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Magician’s Apprentice: Title doesn’t mean anything just yet. In your own time, Mr Moffat.

September 21, 2015

doctor

Spoilers.  Oh yes.  Inevitably, spoilers.

New Doctor Who adventures are now Sunday Morning events for me.  The reason is simple.  I want to watch them with the boy, and the boy doesn’t want to watch Doctor Who just before he goes to bed.

They schedule the show later in the evening these days, in deference to its supposedly darker, more adult tone – but the trouble is – there’s no time to lighten things up afterwards before it’s time to tuck the wee one up in bed.  You can’t switch off fifty minutes of Silence, Weeping Angels – whatever those flesh-eating things in the library were – and say “nighty night – sweet dreams”.

Probably Doctor Who was just as scary when I was the boy’s age.  But it was all done and dusted by 6pm – and Bruce Forsyth would then appear and dispel potential Dalek nightmares with showbizzy banter.

The Magician’s Apprentice is part one of a two part narrative.   The title does not yet make sense as it’s not clear who is the magician, why they are a magician, and who is the apprentice?  Given that magicians are tricksters, it’s safe to assume that none of the people we’ve seem blown away have in fact been blown away.

There is much that is entertaining in this story.  Michelle Gomez is, as always,  a complete joy to watch.  She is The Master now.  She owns the role and yet she’s clearly the same person who played with all those other Doctors.  The key to playing the Master is that the Master has more in common with the Doctor than anyone else in the universe, having just made a few key decision differently.  Accordingly, Gomez  flirts shamelessly with the Doctor.  Almost as much as Roger Delgado used to.

My only problem with her is the use of that stupid name “Missie”.  The name “Master” was conceived of as an academic title – and they don’t give out “Missie” degrees.  I’m just going to call her The Master and there’s an end on’t.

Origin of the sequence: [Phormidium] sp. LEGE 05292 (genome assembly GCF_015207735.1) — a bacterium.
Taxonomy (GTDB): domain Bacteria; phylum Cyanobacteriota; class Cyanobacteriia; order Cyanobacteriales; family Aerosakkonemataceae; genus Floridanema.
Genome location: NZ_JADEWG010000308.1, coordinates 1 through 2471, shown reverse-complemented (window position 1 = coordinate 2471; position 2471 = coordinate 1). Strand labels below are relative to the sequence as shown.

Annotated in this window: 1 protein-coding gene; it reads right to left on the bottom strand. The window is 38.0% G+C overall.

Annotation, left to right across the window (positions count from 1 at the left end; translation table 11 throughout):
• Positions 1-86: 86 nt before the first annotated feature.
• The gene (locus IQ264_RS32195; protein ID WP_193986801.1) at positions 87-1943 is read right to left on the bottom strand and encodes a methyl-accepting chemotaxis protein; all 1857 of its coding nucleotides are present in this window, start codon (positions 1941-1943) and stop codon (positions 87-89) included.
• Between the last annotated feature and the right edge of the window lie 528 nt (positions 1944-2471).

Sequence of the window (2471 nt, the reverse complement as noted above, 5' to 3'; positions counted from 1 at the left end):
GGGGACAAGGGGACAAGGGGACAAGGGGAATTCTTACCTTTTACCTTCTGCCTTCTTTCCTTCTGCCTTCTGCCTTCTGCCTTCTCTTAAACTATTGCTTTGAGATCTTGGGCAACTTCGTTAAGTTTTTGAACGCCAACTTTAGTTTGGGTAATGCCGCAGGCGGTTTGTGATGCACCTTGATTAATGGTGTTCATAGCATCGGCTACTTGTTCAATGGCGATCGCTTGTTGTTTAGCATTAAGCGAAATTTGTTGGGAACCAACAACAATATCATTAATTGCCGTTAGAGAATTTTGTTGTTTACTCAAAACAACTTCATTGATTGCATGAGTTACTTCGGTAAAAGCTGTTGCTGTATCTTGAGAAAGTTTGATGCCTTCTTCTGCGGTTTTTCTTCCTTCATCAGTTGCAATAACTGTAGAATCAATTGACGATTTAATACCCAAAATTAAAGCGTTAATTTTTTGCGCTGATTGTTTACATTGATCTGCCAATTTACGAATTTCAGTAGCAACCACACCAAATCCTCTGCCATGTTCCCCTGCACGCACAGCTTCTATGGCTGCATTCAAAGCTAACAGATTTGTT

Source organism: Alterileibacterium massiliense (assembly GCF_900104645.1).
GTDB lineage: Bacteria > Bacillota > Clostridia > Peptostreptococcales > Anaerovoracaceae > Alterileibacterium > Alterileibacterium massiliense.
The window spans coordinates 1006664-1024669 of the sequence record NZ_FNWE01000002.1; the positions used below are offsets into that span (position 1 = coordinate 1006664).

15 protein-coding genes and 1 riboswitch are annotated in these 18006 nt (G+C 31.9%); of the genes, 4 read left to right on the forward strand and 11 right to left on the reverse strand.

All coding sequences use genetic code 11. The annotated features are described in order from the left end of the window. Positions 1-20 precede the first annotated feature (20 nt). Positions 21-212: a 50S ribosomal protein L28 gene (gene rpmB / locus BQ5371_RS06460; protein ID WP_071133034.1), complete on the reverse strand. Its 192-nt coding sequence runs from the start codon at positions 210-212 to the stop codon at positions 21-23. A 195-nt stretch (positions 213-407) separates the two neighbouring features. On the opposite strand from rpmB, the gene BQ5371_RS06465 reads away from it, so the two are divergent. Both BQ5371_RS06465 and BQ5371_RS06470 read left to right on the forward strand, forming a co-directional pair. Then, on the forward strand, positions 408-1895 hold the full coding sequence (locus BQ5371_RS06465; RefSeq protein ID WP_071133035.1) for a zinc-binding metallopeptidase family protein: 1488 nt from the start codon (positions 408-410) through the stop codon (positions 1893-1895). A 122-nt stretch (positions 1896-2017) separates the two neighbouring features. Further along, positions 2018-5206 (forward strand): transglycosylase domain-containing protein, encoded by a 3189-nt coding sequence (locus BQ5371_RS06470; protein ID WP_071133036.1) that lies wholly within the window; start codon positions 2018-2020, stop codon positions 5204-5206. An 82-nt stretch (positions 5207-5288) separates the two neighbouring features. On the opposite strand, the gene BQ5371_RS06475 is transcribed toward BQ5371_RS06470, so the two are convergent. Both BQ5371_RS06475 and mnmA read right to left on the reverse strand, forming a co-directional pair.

So, the Doctor is summoned by an apparently dying Davros who wants a few last words with him.  But we’ve been given an alarming vision of how the Doctor encountered Davros as a boy during the interminable Kaled-Thal wars and attempted to save him from a minefield full of “hand mines”.  Attempted, that is, until the boy gave his name – at which point the Doctor decided to leave him to his fate rather than save the eventual creator of the Daleks.

(A bit thoughtless of the Doctor though – for all I know, “Davros” is a very common name on Skaro  – the Kaled equivalent of “Chris” or “Steve” – he could have checked a bit.)  And so we’re taken back to the central dilemma of Genesis of the Daleks, the right of The Doctor (or anyone else) to make such massive genocidal decisions.

What Steven Moffat has done in this series opener is get us stuck right back into the central dilemma of time-traveling morality.  I mean – foreknowledge sounds great.  Wouldn’t it be great to slip back a few days and put a hefty sum of money on Japan beating South Africa in the rugby?

But the truth is, foreknowledge would be a hideous moral burden.  Going back in time is ethically onerous.  How would you spend September 10th 2001?

Would you respect the supposed sanctity of the historical timeline or would you not make a few phone calls?

Killing a child of course is a very extreme staging of the time-travelers dilemma.  It can be evaded of course, with a better time machine and access to birth control.  Rather than killing (or abandoning) boy Davros, perhaps the Doctor should just show up at Mr and Mrs Davros’ house with a lifetime supply of condoms.  Or, better yet, prevent Mr and Mrs Davros from meeting in the first place.

Stephen Fry wrote a speculative sci fi novel about time travel which involved putting some sterilizing agent in the water supply of a certain small area of the Austro-German border in the 1880s.  Unfortunately, in Fry’s book, this unmaking of Hitler proved to be the making another more efficient totalitarian racist German leader who succeeded in winning a different version of World War 2.  If Moffat were to follow this logic, then we might be meeting some “Thaleks” next week – crazed cyborgs invented by some Thal scientist that prove even more destructive than Davros’ children.

Yeah – that would be one story.  Thals winning a Davrosless war, inventing the Thaleks who go on to be worse than Daleks.

Pity the poor time-travelling interventionist.  His work is never done.  Or rather, it’s done, then undone, then done again.

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2 Comments
  1. Yes, the Steve conundrum occurred to me too.

    Information is the big problem here. Is a deserted Davros more or less likely to create the Daleks? Who knows? What if Davros was named after his big brother who died in a hand-mine field 4 months before the Dalek creator was born?

    All this is moot if the Master is the Magician (Clara seemed to be developing a rapport with her). I would expect the Master to go to even stranger places.

  2. David Cole permalink

    It’s not 100% clear in the episode itself, but the Doctor is referred to as a magician in the prelude, “The Doctor’s Meditation”. The implication is that Davros is his “apprentice”, in that the Doctor “made” Davros.

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